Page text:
SOMECE is a Mexican non-profit that, since 1986, promotes the widespread use of information and communications technologies at all levels and in all forms of education, training, and human resource development. http://www.somece.org.mx

Education Futures LLC is a global education research and development agency with experience in collaborating with creatives, thought leaders, innovators, and learning organizations to create new opportunities for human capital development. https://www.educationfutures.com

Contact: Education Futures, info@educationfutures.com

Invisible Learning to be published in early 2011

About a year ago, Cristóbal Cobo and I announced a research project called Invisible Learning. After many months of work, collecting experiences, researching literature, interviews, and exchanges with experts (and –above all– many hours of writing), we can announce that in 2011 the Invisible Learning book will be a reality (in print and digital formats).

Details about the upcoming book, Invisible Learning: Toward a new ecology of education, are available at http://invisiblelearning.com — and, because we will first publish in Spanish, the website is (for now) in Spanish. We will roll out an English edition of the website and book later in 2011.

The project has exceeded all of our expectations. Not only in terms of interest (over 15,000 references in Google, 7,500 TEDx video playbacks in Spanish and many as well in English), but in the scope of contributions from universities and researchers in the United States, Spain, Chile, Argentina, Uruguay, Mexico, United Kingdom, Netherlands and Finland. We view this as a global commitment (Western, at least) to take a transnational perspective on education at all levels.

The ingredients from these sources are combined in this work to build a large map of ideas, proposals, experiences, tools, methodologies, and research frameworks that seek to make visible those invisible components that lie behind learning. This text seeks out new questions about learning for the upcoming decades.

Although the text has a critical perspective, resulting from the analysis of the shortcomings of educational systems, it also seeks to highlight innovative and transformative initiative that are launching in various corners of the globe.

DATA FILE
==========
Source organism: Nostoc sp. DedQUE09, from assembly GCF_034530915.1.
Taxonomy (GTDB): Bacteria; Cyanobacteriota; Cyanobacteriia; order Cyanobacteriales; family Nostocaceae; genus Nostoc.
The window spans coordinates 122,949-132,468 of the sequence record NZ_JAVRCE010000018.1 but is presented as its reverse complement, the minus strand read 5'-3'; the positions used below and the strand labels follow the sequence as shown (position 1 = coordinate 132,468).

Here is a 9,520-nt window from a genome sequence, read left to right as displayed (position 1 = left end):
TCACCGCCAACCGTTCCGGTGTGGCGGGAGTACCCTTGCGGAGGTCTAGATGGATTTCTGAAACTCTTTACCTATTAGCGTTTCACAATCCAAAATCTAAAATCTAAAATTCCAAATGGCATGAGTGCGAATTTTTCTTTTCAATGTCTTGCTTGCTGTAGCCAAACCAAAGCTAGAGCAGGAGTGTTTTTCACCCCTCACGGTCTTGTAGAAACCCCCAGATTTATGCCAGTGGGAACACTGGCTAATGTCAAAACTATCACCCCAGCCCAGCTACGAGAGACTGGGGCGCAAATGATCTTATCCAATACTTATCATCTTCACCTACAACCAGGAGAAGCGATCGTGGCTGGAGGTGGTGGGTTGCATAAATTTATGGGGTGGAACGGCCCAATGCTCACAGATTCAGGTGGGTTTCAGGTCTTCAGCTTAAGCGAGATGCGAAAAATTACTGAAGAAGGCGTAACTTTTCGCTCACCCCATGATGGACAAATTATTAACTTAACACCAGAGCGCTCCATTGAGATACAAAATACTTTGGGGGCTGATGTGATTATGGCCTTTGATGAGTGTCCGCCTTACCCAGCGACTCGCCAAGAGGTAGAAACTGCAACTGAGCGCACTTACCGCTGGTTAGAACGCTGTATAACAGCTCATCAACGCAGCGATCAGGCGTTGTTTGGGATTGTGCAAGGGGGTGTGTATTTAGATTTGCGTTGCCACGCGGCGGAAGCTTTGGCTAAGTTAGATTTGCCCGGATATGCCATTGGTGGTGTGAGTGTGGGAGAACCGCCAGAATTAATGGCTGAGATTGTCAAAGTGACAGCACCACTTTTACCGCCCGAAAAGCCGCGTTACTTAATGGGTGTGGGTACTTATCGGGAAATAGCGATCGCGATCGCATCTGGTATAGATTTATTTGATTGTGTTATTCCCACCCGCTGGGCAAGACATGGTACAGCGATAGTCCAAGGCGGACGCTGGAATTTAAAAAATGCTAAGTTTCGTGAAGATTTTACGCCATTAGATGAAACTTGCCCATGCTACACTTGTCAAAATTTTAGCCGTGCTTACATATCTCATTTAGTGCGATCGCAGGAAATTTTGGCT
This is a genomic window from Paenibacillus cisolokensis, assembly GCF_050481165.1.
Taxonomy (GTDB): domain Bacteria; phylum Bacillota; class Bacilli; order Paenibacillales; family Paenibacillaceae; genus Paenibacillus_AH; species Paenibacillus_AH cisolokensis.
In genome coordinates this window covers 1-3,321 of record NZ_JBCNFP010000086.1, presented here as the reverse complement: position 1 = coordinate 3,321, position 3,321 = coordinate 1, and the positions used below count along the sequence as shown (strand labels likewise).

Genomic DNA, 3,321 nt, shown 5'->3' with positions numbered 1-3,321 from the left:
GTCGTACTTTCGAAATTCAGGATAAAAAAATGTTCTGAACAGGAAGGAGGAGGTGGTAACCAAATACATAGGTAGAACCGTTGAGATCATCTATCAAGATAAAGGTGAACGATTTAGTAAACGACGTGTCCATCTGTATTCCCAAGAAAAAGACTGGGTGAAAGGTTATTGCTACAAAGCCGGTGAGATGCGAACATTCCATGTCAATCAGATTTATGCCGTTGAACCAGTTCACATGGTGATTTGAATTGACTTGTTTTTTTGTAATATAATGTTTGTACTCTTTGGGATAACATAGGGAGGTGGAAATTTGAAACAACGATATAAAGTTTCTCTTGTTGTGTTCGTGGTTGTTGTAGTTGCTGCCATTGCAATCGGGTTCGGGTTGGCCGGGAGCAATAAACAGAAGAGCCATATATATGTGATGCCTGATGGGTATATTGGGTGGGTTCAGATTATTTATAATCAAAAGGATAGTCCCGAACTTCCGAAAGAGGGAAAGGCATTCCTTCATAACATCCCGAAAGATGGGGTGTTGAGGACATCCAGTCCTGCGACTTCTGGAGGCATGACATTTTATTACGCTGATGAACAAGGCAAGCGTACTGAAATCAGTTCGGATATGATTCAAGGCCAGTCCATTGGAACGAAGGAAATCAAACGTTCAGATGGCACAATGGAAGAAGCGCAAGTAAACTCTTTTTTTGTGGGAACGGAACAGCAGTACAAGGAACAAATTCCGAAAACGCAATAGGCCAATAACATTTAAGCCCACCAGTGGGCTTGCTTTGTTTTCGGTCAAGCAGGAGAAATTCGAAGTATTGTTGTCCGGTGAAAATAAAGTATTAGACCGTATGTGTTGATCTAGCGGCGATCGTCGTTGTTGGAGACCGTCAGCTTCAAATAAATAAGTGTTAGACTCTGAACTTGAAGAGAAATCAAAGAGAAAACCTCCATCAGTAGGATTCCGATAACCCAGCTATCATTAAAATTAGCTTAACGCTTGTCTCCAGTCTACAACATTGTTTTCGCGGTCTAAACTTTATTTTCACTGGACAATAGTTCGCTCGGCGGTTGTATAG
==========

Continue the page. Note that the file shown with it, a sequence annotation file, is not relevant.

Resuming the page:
We do not offer magical fixes for the problems identified, but we assemble the pieces of a conceptual puzzle, constructed from: Society 3.0; lifelong learning; the use of technologies outside of the classroom; soft skills; methodologies for building education futures; serendipic discovery; the hybridization between formal and informal learning; skills for innovation; edupunk and edupop; expanded education; digital maturity; Knowmads and knowledge agents; plus many new literacies relevant to the times in which we live.

We believe that the vested interest and the support provided by dozens of collaborators and institutions such as the Laboratori de Mitjans Interactus (LMI) at the University of Barcelona (publisher) are a living demonstration of the deep interest that exists for building a better education for tomorrow. Hugo Pardo, editor and the publisher’s tireless engine of this book provides some insight on his blog. We will write more about this project and its “added values” as it approaches publication. Stay tuned!

Exploring education futures at TEDxLaguna


Photo by Cristóbal Cobo

On Monday, I participated in TEDxLaguna, the second TEDx event ever held in Mexico. I called for “leapfrogging toward Knowmad Society” (video coming soon). Also, Cristóbal Cobo shared an overview and invitation to join our Invisible Learning collaboration. I believe the event was a great success, and I am pleased to have collaborated with Ernesto Gonzales (the event’s organizer), his team, and the other speakers. Videos of the talks will be posted to the TEDx YouTube channel soon, possibly in both English and Spanish… stay tuned!!!

Related on the Net: El Siglo de Torreón: Muestran ideas transformadoras